Sidebars have been with us (and yes, they are considered useful by many people) since the days of NeXTSTEP and its derivatives (OpenStep, AfterStep, GNUstep, Window Maker etc) in the UNIX/Linux world. As a matter of fact, the panels in Gnome 2 (and its fork, MATE), KDE (I think) and Xfce can be given a vertical or horizontal orientation. Heck, my brother even had his Windows 95 taskbar as a right-hand-side taskbar.

    Personally, I’m all for sidebars, especially with today’s 16:9 displays that have precious little useful height, because that way one can have more screen height available. Oh, and… When I switched to the current UI, back when I was still using LL’s official viewer, it took me a whopping 10 minutes to find my way to all the options, features and settings. OK, so I’m not an imbecile, but I’m no Einstein either. I’d expect anybody whose IQ is higher than Lord Percy Percy’s or Baldrick’s to figure these things out in a very short time.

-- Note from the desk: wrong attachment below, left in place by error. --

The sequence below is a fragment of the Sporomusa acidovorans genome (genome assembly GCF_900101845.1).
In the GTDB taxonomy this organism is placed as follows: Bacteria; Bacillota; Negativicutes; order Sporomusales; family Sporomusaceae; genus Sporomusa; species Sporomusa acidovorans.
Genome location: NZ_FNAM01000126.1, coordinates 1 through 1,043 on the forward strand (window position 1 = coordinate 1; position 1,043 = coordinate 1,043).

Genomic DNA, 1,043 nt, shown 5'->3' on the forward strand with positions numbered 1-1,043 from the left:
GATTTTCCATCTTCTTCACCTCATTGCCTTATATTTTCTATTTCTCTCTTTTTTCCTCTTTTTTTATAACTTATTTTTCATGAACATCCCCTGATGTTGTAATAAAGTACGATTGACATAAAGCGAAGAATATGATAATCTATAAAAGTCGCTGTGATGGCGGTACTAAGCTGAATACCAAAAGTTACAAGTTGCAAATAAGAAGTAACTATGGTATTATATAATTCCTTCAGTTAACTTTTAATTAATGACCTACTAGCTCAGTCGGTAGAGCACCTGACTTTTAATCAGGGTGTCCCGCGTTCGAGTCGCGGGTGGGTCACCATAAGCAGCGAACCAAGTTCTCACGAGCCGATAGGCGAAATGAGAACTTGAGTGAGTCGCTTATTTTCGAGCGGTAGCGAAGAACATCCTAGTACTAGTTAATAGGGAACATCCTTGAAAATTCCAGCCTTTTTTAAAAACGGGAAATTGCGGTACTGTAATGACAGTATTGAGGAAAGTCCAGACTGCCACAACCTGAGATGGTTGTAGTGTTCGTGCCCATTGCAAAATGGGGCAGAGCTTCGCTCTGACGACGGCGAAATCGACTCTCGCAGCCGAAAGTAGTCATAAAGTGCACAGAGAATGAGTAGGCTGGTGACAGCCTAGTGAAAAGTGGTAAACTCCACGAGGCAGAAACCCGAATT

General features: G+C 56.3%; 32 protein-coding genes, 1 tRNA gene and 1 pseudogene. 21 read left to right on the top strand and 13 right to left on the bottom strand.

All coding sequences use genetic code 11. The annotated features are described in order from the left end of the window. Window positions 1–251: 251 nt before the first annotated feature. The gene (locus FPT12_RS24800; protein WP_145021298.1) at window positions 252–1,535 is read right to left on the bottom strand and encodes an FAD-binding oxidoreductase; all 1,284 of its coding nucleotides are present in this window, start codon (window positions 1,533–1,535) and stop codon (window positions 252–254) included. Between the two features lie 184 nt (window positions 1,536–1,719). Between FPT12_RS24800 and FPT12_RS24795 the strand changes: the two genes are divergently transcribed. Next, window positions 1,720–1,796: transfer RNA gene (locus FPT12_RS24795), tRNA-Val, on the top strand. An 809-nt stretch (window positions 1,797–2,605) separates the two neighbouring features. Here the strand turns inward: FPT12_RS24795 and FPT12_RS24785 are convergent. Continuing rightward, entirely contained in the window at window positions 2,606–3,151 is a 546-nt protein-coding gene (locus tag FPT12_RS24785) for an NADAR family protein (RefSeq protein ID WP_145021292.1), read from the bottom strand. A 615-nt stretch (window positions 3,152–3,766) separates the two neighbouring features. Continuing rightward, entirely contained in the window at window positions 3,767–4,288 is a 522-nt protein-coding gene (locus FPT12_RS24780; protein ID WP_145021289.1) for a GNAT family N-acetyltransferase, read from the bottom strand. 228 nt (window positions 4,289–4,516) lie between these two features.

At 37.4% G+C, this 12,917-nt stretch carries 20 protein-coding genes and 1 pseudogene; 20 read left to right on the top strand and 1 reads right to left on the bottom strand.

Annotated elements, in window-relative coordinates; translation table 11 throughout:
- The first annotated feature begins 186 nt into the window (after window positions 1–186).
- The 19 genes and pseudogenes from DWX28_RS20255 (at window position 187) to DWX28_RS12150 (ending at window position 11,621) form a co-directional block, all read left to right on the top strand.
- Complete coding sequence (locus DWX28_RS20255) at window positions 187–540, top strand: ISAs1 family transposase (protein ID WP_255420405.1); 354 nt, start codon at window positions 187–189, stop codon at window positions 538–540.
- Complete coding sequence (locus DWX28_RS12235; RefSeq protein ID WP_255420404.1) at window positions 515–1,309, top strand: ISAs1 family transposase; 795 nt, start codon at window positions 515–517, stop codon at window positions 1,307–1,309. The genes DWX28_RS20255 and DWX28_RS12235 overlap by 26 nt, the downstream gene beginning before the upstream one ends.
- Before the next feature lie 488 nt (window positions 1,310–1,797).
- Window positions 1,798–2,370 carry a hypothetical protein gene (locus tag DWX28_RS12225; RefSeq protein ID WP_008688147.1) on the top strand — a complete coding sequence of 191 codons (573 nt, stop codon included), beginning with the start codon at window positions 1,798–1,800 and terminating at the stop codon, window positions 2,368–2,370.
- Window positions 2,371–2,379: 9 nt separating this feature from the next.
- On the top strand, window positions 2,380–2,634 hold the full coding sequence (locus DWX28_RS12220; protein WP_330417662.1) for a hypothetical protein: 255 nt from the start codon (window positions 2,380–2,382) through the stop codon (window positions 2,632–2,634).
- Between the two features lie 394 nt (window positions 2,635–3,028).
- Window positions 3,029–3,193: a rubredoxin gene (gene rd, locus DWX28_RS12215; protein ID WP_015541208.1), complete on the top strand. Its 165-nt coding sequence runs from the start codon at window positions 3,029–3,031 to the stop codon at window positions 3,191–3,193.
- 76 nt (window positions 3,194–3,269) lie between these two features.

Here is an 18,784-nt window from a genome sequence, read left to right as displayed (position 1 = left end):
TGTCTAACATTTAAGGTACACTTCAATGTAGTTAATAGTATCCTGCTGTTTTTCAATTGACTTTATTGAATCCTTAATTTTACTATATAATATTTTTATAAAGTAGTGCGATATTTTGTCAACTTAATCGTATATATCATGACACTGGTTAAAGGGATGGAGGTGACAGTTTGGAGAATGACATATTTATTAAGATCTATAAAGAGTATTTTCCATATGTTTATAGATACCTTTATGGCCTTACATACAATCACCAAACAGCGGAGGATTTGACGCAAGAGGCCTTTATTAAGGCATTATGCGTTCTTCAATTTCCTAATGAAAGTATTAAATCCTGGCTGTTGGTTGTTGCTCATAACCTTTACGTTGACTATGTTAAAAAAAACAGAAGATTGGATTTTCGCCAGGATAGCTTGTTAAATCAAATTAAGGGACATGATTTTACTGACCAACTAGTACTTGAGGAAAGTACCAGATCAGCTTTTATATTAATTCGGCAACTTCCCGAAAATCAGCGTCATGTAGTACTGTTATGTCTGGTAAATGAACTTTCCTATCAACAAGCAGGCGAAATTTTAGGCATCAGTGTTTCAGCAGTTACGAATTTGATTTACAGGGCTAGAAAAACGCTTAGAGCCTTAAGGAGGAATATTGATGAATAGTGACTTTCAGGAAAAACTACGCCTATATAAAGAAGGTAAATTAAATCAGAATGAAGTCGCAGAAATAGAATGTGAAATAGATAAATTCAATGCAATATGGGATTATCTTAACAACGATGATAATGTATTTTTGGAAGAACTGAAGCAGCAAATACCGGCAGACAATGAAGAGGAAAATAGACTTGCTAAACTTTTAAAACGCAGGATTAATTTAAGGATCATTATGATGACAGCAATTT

1. For my part, I loathed the Sidebar when it first appeared in Viewer 2. Not because it was there, but because of the incredibly bad way in which it had been implemented – shunting the entire world-view to the left in order to may way for it, rather than sliding out smoothly as an overlay and taking up far, far, too much room on the screen when open.

      Ironically, and by the time LL opted to can can it with the arrival of the v3 FUI, the Sidebar had actually become one of the most useful elements of the v2 UI – largely as a result of the work put into it by Kristenlee Cinquetti, the very first to undo all the wrongs within the initial sidebar implementation (which LL really should have caught themselves and insisted were corrected prior to shoving the viewer out the door) and then through Firestorm.